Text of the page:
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Word Counts

Back in the back of my writing life, I judged myself as a writer by a few things. First, and I probably shouldn’t need to note it, but first was just writing something. Sitting down and typing up a paragraph, character sketch, concept, just something, please. That counted as being a writer. Do it every day, I encouraged myself, come on, sit down and write. I didn't tell anyone except my wife about that activity.

 

Knowing that typing a paragraph was a first step but didn’t take me far enough, I started timing myself, demanding one hour of writing per day, and then word counts, demanding five hundred words a day, increasing that to one thousand words after early easy success writing five hundred words. I made logs to track them by date. That came to work but to keep me in the seat, I determined I needed to be as rigorous and disciplined as any exercise freak. I had my wife as a model. I actually thought at that time, wow, now fifteen years ago, I need to apply myself to writing as if I was my wife. She’s almost obsessive about things, like test taking, doing homework, reading her book club books, cleaning house, gardening and exercising. When she decides to pursue something, no half measures are accepted.

I wasn’t like that. My first days, I was like, I must call forward my muse. Where is my muse? How am I expected to write without my muse? I felt I wrote better whenever the muse showed up but the muse was as reliable as a broken clock. When the muse showed up, I thought writing was wonderful and easy, admiring the easy way I had with conjuring ideas and scenes and capturing them in words. Eventually I learned that the writing material was actually about the same whether the muse headlined the session or not, and that, given how infrequently the muse made an appearance, I needed to write without her presence.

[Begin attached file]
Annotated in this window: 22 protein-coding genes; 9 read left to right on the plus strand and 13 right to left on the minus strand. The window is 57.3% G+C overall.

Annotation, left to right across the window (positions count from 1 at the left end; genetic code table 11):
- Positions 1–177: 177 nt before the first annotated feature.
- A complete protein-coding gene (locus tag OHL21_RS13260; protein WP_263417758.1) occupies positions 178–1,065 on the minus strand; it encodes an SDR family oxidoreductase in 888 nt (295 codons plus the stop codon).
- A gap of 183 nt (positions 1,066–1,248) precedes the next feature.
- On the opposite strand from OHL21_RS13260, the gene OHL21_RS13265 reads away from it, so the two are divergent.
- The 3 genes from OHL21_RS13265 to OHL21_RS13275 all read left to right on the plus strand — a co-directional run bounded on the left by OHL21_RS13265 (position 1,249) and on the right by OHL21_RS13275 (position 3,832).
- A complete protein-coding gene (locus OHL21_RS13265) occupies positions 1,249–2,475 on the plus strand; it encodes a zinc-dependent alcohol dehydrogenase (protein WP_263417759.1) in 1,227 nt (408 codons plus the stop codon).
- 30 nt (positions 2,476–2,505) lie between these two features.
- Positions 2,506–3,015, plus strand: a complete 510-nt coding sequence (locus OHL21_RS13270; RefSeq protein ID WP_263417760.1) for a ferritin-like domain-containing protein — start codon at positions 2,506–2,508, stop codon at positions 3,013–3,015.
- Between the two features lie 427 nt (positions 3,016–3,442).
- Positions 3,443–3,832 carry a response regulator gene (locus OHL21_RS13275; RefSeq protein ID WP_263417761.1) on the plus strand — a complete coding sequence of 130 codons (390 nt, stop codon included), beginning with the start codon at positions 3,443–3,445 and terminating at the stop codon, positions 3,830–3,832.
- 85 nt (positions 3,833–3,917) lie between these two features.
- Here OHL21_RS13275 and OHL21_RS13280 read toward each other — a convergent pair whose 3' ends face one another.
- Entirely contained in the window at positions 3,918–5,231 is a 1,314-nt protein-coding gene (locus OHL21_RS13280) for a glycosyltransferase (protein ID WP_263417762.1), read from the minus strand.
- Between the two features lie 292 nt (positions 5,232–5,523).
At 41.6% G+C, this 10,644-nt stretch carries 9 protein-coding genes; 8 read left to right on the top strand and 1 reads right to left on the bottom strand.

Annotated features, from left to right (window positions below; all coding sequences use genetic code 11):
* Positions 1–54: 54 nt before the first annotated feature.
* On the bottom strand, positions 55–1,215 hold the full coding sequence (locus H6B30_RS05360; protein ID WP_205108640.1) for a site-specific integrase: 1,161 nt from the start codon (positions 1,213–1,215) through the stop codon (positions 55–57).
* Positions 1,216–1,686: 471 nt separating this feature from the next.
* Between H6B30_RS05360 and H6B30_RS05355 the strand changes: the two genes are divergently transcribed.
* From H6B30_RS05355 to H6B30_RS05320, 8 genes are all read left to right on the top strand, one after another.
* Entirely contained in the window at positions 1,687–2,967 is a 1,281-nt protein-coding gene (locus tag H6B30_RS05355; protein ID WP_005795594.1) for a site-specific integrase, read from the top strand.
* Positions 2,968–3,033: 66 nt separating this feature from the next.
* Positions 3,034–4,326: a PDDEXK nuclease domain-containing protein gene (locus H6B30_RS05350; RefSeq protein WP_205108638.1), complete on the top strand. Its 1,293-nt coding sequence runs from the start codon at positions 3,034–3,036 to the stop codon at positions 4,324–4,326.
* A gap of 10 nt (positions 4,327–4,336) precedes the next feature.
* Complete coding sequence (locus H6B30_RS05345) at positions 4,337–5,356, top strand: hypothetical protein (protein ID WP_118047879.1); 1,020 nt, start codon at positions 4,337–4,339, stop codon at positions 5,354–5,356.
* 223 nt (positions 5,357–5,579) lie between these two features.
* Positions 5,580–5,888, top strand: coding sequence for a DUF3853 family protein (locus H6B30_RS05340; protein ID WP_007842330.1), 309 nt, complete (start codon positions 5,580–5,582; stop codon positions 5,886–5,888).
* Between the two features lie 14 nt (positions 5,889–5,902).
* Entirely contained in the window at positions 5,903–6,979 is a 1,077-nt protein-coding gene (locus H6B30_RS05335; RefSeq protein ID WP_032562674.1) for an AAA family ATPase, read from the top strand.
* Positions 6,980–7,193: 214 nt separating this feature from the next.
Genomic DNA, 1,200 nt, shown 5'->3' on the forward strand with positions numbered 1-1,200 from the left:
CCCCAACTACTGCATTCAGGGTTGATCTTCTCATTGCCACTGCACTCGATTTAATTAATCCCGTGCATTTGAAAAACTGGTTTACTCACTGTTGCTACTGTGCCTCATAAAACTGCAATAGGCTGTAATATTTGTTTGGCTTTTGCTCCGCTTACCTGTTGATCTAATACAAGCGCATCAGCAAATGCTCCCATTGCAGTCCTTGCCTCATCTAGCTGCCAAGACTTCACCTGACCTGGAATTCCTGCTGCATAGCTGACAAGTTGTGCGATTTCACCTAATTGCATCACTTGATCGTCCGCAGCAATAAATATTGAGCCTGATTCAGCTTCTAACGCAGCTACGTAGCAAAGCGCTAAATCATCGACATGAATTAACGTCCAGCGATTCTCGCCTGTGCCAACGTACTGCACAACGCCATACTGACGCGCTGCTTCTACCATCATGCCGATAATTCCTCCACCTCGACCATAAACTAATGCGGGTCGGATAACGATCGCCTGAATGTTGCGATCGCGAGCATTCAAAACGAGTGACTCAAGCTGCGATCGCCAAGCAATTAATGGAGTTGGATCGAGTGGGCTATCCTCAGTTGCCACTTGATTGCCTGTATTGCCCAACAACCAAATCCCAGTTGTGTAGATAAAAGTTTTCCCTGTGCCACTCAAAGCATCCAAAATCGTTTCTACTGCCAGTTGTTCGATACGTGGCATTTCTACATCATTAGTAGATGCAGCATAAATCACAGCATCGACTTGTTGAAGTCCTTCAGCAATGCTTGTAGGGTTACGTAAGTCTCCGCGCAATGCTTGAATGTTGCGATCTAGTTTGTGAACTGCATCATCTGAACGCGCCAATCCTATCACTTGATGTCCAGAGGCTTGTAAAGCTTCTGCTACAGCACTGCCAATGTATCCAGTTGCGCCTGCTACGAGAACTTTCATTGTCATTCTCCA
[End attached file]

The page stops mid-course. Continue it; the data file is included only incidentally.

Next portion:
Now, word counts are far from my process, an afterthought I check when I finish my writing session. Some days I only write about a thousand words. That’s fine. I’m normally editing and revising on those days. Most days, the counts are higher. That’s all right, too. I’m not pursuing the count but that beginning writer in me still achieves satisfaction from a higher word count. After checking how much was written, he often sits back with pleasure, smiling and giving himself a small cheer.

More satisfying for both of us is to finish a story or novel. I haven’t written a short story in several years, focusing on novels. I have finished novels. Nine, I think? I could sit and count them….

The celebration when I finish a novel is usually quiet and solitary. Typically, I’m at the coffee shop. I finish my coffee, however cold it might be, and look around, pleased with myself and my accomplishment. Eventually, I pack up and walk home, and that’s about the end of it, for now.

Word counts aside, I’ve felt like Professor Grady Tripp from Wonder Boys this week, trying to figure out, how do I tie all this novel up? Reflecting on what I like to write, I veer toward literary science fiction/fantasy high concept works. Yeah, not much market for that type of book. My comparison with Tripp is not deep. I’m not having affairs, smoking grass, or going through the wild weekend crap he endured, like hiding a dead dog in his car trunk, but I identify with the character’s yearning and frustration, his search for self and his delivery from himself. The novel’s aimlessness intrigues me. While the movie tightened that up, I thought it stayed true to the plot’s central aimlessness and its lost venturing feel. The novel launched me into a love affair with Michael Chabon’s books.

 My plot twists and turns and the supporting events are shyly emerging, almost like teases, but it’s a complicated plot. Connecting it all is trying. Besides typing and editing a great deal, I spend time staring out the window, examining the clouds for clues. It usually helps. It's harder when there aren't any clouds.

 

Time to write like crazy, at least one more time. Quickly; the coffee is already cooling. It begins cooling as soon as it’s poured.

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Tuesday, 16 April 2024

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Writing For Life

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